In December 1991 AAON, Inc. of Nevada created a new subsidiary called CP/AAON, a Texas corporation, to acquire most of the assets of Coils Plus, Inc. of Longview, Texas. Coils Plus had been founded in 1984 to design and make new and replacement coils for the HVAC industry. AAON acquired this Texas company to make coils instead of upgrading its Tulsa plant because of inadequate sewage services in Tulsa.
Some of the company’s directors, officers, and employees received the opportunity on March 11, 1992 to take advantage of AAON’s new stock option plan. By March 5, 1997 AAON had granted options to 29 individuals, including eight officers or directors and 21 employees.
AAON expanded significantly in 1993. First, in January, its subsidiary CP/AAON purchased a 110,000-square-foot facility near its former plant in Longview, Texas, and moved into the newly renovated plant a couple months later. AAON was producing four types of rooftop units in 1993. Production of models in its RE Series continued, but they were replaced gradually by the more efficient models of the RH Series. The RF Series was still manufactured. Fourth, the company was starting to make the RG Series, a heat pump version of the RH Series.
In 1993 AAON’s American customers included Wal-Mart, Kmart, Target, Mervyn’s, Shopko, Discovery Zone, Meijer, Home Depot, Boston Chicken, Braum’s, QuikTrip, Mazzio’s, and Leaps and Bounds. The company also initiated overseas sales in 1993. It began delivering equipment to Cifra, Mexico’s largest retailer. AAON also began shipping specially designed cooling units to the Middle East in 1993. These units were designed so that several could fit in one freight container, thus reducing shipping costs, a major expense for customers in the Middle East.
Other 1993 developments included 1) starting a cross-training program to increase worker flexibility, 2) spending about $1 million for replacement coils for units under warranty, and 3) completing a one-for-four reverse stock split, which retired almost $2 million of the firm’s subordinated debt.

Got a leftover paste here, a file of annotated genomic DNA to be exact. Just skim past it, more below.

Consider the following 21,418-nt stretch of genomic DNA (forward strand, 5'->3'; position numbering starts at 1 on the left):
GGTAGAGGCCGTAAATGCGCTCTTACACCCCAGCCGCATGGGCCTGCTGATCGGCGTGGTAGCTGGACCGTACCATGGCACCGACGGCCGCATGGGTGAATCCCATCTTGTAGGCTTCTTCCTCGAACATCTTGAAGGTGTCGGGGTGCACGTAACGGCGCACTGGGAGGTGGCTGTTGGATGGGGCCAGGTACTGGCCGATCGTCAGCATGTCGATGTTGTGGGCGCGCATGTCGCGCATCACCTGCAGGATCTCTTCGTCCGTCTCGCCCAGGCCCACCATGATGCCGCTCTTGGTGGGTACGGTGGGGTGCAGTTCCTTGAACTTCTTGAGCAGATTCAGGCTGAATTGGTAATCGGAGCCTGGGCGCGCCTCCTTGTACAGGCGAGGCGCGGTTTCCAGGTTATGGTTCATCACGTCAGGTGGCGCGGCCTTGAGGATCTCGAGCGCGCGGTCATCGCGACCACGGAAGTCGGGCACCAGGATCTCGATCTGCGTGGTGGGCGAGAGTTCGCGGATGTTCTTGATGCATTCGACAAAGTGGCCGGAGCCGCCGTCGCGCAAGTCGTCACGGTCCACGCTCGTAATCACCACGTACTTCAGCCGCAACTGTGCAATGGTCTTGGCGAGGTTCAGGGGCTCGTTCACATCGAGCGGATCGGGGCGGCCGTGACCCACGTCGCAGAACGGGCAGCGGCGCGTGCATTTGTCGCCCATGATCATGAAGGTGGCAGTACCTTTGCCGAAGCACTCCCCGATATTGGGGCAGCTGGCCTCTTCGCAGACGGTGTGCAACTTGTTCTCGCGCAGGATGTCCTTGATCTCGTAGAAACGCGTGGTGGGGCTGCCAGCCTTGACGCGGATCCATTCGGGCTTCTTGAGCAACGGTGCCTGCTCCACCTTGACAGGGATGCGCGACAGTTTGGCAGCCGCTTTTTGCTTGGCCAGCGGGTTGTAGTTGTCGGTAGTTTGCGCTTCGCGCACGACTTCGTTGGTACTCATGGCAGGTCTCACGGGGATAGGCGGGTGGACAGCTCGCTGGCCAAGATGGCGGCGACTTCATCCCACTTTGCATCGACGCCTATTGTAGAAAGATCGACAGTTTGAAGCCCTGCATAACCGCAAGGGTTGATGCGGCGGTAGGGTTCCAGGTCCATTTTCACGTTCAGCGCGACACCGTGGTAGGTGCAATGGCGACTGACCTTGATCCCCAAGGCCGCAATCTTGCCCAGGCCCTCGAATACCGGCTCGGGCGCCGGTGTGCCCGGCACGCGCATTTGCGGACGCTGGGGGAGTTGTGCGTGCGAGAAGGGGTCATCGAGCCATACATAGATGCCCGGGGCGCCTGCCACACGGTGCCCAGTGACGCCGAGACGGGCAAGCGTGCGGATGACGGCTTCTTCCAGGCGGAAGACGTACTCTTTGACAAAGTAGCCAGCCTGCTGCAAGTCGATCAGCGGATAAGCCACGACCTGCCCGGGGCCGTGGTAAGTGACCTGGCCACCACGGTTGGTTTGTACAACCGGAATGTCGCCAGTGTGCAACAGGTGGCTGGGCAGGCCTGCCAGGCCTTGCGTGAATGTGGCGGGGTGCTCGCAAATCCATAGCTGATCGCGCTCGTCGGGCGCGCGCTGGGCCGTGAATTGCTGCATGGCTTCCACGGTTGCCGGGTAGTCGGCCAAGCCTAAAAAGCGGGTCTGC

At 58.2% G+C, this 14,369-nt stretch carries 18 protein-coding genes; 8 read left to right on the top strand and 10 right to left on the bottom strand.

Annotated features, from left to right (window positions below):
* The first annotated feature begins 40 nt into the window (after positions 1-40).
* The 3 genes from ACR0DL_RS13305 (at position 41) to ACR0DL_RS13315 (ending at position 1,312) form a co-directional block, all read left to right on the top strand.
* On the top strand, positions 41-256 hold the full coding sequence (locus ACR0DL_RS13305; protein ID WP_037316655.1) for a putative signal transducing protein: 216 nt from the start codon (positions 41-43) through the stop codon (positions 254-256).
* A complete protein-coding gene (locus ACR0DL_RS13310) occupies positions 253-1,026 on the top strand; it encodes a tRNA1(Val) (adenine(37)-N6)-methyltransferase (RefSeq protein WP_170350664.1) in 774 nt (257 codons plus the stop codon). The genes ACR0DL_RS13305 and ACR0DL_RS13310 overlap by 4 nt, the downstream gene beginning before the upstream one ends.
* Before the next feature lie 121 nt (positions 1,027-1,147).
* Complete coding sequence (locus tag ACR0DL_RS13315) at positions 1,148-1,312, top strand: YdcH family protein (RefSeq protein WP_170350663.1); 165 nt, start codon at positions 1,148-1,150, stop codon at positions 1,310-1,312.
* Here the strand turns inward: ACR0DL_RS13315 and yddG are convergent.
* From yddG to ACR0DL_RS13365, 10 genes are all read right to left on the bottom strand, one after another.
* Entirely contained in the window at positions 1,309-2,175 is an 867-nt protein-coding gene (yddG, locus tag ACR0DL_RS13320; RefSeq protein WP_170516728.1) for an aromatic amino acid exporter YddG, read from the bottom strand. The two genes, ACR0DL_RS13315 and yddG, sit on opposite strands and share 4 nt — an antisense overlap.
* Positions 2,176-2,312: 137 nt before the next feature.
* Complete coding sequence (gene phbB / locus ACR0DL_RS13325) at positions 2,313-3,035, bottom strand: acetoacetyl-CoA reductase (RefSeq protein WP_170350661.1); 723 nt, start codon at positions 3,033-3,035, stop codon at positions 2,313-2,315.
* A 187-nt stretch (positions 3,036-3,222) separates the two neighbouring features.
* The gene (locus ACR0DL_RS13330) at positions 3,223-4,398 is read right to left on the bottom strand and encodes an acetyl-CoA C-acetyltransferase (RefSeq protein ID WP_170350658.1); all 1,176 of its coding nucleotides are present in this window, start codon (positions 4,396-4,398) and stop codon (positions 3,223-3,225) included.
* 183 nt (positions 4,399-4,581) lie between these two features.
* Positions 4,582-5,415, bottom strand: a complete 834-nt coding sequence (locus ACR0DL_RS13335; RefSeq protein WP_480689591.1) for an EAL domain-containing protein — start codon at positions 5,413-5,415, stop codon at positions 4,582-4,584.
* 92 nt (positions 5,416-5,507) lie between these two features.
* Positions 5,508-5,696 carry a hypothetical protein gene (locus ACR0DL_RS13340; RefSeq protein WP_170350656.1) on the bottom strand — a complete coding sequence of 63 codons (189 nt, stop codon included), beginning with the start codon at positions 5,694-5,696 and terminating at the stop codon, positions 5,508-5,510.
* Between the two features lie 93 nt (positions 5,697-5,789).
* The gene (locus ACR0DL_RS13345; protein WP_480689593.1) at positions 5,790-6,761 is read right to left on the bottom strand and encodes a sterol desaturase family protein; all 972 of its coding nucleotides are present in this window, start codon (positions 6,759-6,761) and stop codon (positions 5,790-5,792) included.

AAON had been listed on the NASDAQ Small Cap with the symbol AAON in December 1990. The company announced in November 1993 that its common stock would be traded on the NASDAQ National Market under the symbol AAON. NASDAQ’s system of several competing dealers or market makers for the same stocks helped AAON stock become more visible and liquid. Fourteen market makers, including Salt Lake City’s Alpine Securities Corporation, dealt with AAON stock when it first was sold on the NASDAQ National Market.
The First Analysis Securities Corporation (FASC) of Chicago in February 1994 gave AAON’s stock a “strong buy” rating for several reasons. First, AAON had a large backlog of orders at the end of 1993 and had recently added a third assembly line. FASC also pointed out: “No other HVAC manufacturer is using AAON’s semicustom approach . . . the energy efficiency of AAON’s complete product line is the highest in the industry, according to data certified by the American Refrigeration Institute . . . the company has enjoyed a reputation among its customers for manufacturing a quality product and providing attentive customer service.”
In January 1995 AAON introduced a new product, a desic-cant heat recovery wheel called AAONAIRE. Designed for the company’s RH, RF, and RG units, this technology increased the capacity of AAON’s rooftop units by as much as 50 percent without any additional energy costs. The AAONAIRE patent was pending in 1997. AAONAIRE was created to meet the requirements of the 1990 U.S. Clean Air Act for better air quality in commercial buildings. That legislation resulted from so-called “sick-building syndrome,” characterized by a cluster of symptoms such as headaches, colds, and eye and respiratory tract problems first reported in the 1970s.
In March 1995 CP/AAON expanded with the purchase of property and a 26,000-square-foot building next to its plant in Texas. The Tulsa plant also was enlarged to 332,000 square feet in 1995.